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Pence’s Pique


President Trump and VP Pence not think their stunt on Sunday wasn’t a bit obvious? Oh sure, Pence was in Las Vegas and happened to pass by Indianapolis on his way to Los Angeles; that must be a typical route for important officials. And it is surely a coincidence that Pence happened to pick a game in Indianapolis involving the San Francisco 49ers; of course, he could not have guessed that some players on that team were likely to take a knee during the anthem—thus forcing him to leave in a fit of pique and declare his allegiance to the song, the flag, and our soldiers. It all was just happenstance.

Furthermore, I’m sure it is unfair of me to point out that this is just another way to distract from serious issues of malfeasance, incompetence, and peril that are being foisted upon us. Provoking North Korea, alienating allies, endangering women by restricting access to birth control, offering Democrats a no-deal on immigration, allowing open season on the environment—all of these are unimportant in comparison to a few athletes kneeling before a game. Pence’s annoyance is the real problem here, not these other minor issues, right?

It goes without saying that distraction becomes a viable political strategy when you have little to brag about and much to be ashamed of. And we are all complicit, because we like the story. It is interesting to hear what the NFL players are doing, how the owners are responding, and what Lebron James and Steph Curry have to say about this.

So I don’t want to give this news any more juice than it deserves, except to do my part in debunking it, by pointing out three things that are true:

This is not about respect. My wife Valerie has worked hard to convince me that the ritual of singing the national anthem before games creates a shared space to bring people together around a common vision and belief in the country. I’m not sure I fully agree, but I will accept the argument for now. So when the shared space is a sports venue, take a look around the next time the anthem is played. Granted, most people are standing quietly, but a fair number are on line for food, going to the bathroom, eating and drinking, or running to their seats so as not to miss the kickoff, first pitch, face-off, or tipoff.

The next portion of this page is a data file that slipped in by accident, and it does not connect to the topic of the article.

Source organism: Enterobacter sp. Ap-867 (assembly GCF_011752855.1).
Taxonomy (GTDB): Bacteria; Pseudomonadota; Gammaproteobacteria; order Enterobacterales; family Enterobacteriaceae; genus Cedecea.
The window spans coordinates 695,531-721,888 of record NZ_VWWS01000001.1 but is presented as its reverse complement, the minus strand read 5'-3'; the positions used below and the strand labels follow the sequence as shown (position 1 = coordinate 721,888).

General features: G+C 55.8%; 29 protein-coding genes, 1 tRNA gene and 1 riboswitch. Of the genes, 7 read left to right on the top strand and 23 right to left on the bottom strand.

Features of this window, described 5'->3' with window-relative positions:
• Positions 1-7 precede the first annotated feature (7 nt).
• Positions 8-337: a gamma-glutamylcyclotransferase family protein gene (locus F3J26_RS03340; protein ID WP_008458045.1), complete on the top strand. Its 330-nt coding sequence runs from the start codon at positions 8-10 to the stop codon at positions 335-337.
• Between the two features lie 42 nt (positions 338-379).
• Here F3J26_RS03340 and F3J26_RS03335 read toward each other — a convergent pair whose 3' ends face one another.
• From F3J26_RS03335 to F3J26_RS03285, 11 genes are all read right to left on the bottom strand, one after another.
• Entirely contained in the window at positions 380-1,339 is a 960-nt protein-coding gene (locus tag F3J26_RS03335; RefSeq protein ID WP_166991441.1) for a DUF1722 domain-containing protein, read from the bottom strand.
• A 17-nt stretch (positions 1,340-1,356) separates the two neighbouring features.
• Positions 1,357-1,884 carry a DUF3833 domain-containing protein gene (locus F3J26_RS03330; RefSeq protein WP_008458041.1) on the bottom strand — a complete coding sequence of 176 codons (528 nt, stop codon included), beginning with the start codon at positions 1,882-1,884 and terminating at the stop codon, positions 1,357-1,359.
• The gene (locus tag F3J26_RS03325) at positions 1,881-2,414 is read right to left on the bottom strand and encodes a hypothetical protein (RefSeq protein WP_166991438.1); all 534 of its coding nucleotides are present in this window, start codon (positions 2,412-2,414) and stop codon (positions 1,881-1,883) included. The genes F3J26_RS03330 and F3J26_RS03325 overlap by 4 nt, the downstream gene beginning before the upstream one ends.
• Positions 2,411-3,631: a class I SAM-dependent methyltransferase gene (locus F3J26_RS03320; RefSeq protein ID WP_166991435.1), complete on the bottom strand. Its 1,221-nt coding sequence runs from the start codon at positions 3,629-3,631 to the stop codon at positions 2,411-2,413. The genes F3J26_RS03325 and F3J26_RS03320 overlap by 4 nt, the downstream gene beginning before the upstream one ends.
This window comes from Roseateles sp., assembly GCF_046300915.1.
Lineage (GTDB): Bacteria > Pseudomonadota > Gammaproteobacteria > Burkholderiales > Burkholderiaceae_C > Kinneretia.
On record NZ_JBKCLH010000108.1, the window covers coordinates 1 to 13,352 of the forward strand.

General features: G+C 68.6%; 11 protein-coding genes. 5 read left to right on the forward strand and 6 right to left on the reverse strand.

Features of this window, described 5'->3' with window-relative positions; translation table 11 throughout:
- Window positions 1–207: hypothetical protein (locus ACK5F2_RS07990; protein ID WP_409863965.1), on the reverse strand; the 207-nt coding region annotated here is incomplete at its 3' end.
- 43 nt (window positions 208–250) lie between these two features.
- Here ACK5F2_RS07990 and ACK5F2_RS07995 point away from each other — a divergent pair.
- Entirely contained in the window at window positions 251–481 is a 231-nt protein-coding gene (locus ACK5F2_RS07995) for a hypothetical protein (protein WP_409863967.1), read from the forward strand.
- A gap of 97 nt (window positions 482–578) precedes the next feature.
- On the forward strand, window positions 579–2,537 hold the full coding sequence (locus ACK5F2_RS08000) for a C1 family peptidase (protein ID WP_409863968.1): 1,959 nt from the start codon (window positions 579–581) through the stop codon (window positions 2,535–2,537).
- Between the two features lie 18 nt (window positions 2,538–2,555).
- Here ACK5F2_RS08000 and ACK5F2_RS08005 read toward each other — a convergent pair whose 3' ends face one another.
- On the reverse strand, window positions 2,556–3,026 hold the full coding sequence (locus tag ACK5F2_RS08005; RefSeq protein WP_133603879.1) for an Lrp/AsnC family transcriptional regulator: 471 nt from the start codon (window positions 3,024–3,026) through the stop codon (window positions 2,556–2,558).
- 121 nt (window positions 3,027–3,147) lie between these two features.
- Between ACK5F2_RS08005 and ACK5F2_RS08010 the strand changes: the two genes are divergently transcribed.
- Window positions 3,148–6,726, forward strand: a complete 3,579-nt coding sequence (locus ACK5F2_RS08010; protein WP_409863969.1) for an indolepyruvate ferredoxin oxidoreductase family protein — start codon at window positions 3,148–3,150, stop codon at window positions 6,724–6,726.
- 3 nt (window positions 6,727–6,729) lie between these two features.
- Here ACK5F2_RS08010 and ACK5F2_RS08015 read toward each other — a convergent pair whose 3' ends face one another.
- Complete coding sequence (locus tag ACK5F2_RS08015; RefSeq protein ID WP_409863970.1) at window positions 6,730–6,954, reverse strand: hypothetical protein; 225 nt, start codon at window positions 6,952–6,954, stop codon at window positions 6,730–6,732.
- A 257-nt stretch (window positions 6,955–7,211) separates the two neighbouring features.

People could have complained about this for years, but only when a few athletes exercise dtheir right and knelt (quietly, I might add) during the song did this even become an issue. And it was mostly drummed up by the president, to distract and to divide. His supporters ate it up. So did those of us on the other side.

This is not about the flag. As I mentioned, the protesting players went to their knees quietly and, I would argue, respectfully. Additionally, they never made this about the flag; our so-called political leaders did. The players stated that their actions were done to call attention to serious issues in the country. You can disrespect the flag in many ways—burn it, rip it, give it the finger—that would legitimately provoke and disturb people. But kneeling during the anthem is not the same thing as disrespecting the flag.

This is not about our soldiers. Similarly, the players never alleged that their actions were done to protest American soldiers, living or dead. It has been argued that protesting during the anthem in and of itself is a sign of disrespect for soldiers, but just saying that does not make it so. Moreover, why should we only be offended for soldiers? I honor their service, but they are not the only ones who have died for this country. What about policemen? What about men who build bridges, tunnels, and canals? What about generations of African descendants, who were kidnapped and brought here, raped and murdered, underwent forced breeding, were split from their families, and toiled throughout their lifetimes to work the land? In this labor and through their death, they built huge portions of our economy.

Moreover, by framing the issue this way, the President and his allies are pitting black athletes against the rest of the country, deliberately forcing people to conclude that these men are somehow less patriotic than the rest of us.

So when you hear people at the highest levels of government discussing this issue, never forget that they have something to hide, that their anger is manufactured, and that there is a far more important issue at hand that they want us to ignore.

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